A couple of novels by the same author. It seems only sensible to group them together. The first was published in November 2014 and reading through the review I seem to have got my chronologies muddled. This is the first Gregor Reinhardt novel despite what I suggest in the review and The Pale House, published in August 2015, is the second. There is a third in the series, The Ashes of Berlin, which I've not read yet.
This was a very satisfying read, a thorough, substantial, meaty novel. What struck me with some surprise was how refreshing it was to read a story that started in one place and simply moved forward in time with the central character dominating. There were no split or multi time frames or flashbacks, no switching from one character’s perspective to another and I’m not saying that any of those are bad devices but it only struck me though reading this book how prevalent those techniques are in modern fiction writing. There was something almost old fashioned about the execution of this work because of it.
This is a competent, controlled piece of writing. It’s well written, thoroughly researched and informative and whilst you can be forgiven for believing it to be ‘just’ a war thriller it is only when you reach the end that you realise the ultimate truth that the protagonist embraces transcends the literal war and extends into the metaphoric.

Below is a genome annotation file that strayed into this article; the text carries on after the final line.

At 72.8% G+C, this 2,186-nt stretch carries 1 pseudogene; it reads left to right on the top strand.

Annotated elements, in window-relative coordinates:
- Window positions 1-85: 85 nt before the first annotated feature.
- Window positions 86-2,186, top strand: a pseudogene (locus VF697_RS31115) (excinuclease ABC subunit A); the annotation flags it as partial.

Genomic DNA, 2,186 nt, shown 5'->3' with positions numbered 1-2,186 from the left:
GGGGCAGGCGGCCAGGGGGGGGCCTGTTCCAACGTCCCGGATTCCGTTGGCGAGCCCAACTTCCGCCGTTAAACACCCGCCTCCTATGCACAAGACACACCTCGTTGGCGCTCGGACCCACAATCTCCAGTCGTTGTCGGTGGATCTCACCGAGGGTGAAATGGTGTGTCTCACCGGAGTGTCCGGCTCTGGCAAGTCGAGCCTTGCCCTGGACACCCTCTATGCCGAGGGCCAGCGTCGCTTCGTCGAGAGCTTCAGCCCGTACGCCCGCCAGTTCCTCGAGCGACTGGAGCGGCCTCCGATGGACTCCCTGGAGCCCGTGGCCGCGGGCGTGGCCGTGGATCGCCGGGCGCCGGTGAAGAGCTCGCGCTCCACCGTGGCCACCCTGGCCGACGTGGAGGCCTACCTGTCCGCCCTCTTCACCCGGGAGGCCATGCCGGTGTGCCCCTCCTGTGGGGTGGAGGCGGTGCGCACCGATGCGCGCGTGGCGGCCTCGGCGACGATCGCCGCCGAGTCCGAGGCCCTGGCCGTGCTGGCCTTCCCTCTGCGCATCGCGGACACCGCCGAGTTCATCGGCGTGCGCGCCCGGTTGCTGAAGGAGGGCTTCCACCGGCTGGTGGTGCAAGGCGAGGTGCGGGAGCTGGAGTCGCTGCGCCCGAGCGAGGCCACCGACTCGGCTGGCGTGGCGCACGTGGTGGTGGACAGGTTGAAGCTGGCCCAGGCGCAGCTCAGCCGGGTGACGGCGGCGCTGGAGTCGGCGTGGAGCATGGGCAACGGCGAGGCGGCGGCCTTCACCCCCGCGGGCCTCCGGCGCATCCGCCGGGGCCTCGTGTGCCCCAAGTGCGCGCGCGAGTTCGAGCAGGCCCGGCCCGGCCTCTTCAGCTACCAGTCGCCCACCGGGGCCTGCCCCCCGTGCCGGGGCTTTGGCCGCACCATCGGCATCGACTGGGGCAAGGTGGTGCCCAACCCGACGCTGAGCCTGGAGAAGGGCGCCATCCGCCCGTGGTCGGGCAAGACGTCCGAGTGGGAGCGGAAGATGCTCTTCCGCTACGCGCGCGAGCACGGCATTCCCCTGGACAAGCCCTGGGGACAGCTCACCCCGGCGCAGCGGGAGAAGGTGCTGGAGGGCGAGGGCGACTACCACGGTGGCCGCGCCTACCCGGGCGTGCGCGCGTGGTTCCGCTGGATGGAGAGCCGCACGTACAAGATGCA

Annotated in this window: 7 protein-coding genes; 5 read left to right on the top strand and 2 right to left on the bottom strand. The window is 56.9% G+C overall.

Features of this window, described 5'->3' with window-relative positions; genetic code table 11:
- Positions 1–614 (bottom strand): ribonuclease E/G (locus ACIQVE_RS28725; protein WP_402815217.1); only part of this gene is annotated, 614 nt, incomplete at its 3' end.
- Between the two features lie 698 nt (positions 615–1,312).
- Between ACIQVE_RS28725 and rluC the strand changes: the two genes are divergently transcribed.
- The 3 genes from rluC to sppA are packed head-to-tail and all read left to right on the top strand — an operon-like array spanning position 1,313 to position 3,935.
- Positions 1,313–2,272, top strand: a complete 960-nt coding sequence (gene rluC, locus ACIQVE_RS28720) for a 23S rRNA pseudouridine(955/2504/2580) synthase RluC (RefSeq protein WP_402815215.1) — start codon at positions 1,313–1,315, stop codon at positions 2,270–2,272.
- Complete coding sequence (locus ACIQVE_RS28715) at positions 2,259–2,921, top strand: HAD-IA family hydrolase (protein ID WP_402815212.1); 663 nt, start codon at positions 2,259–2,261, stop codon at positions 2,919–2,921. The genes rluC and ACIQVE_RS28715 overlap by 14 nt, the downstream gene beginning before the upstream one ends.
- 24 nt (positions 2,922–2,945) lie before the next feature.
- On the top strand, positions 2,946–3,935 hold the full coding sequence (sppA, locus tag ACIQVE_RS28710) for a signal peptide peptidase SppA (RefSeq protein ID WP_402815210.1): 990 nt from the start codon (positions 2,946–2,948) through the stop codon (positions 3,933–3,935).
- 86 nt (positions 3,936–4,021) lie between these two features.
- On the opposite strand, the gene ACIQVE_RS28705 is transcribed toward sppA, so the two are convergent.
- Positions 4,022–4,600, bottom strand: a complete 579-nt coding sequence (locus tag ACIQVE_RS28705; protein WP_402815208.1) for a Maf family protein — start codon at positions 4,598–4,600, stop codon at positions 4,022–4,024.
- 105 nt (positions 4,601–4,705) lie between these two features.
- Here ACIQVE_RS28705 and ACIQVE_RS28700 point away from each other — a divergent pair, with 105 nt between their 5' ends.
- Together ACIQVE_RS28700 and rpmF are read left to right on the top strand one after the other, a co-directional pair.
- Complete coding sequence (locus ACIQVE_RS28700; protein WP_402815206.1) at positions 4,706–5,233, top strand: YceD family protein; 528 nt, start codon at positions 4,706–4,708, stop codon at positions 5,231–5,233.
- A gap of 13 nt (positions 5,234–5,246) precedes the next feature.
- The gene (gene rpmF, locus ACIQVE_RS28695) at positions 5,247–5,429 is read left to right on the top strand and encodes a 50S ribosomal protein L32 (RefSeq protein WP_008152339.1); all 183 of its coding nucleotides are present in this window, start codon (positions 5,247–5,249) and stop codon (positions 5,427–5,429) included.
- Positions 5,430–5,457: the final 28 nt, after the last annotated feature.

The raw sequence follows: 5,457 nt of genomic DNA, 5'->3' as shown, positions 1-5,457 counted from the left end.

The characters are believable as is the plot given the conundrums that war throws wherever it reaches out with its insidious tentacles.
I believe this is the second Gregor Reinhardt novel and I fervently hope it is not the last. I shall be seeking out The Pale House (when I’ve completed all my Real Reader’s assignments!) and I wouldn’t be surprised if Herr Reinhardt takes his place up there, maybe not with the Holmes’s and Poirot’s but certainly with the Harry Hole’s and Tony Hills.
I read the first Gregor Reinhardt novel with considerable enjoyment. So I was delighted to receive this, the second one, from Real Readers.
There is a continuity between both books so it was easy to reacquaint myself with Gregor and find him intrinsically unchanged, a little more battered physically and emotionally but in fine shape to continue his role as a military Maigret.
It’s a story that pulls no punches and the senseless violence and brutality of war is never far away but I think what elevates these stories beyond mere war novels or crime thrillers is the thread of morality that extends throughout the narrative. So that by the end whatever the resolution or final denouement the reader is still left with plenty to think about.
It’s a sturdy work, muscular, strong characters with that curious rebellious detachment from decency that occurs in a war and that McCallin seems to comprehend with something akin to compassion almost.
The research is immaculate and historically, I guess that at a stretch this could be slotted into that genre, it is enlightening and humbling.
The plot is complex and it requires attention from its readers to understand all that has happened and why. As with the first novel there are no clever tricks, all the writers’ efforts are concentrated into furthering the narrative.
I hope there’ll be more Gregor Reinhardt books; I like him, I want to know he’s okay!!!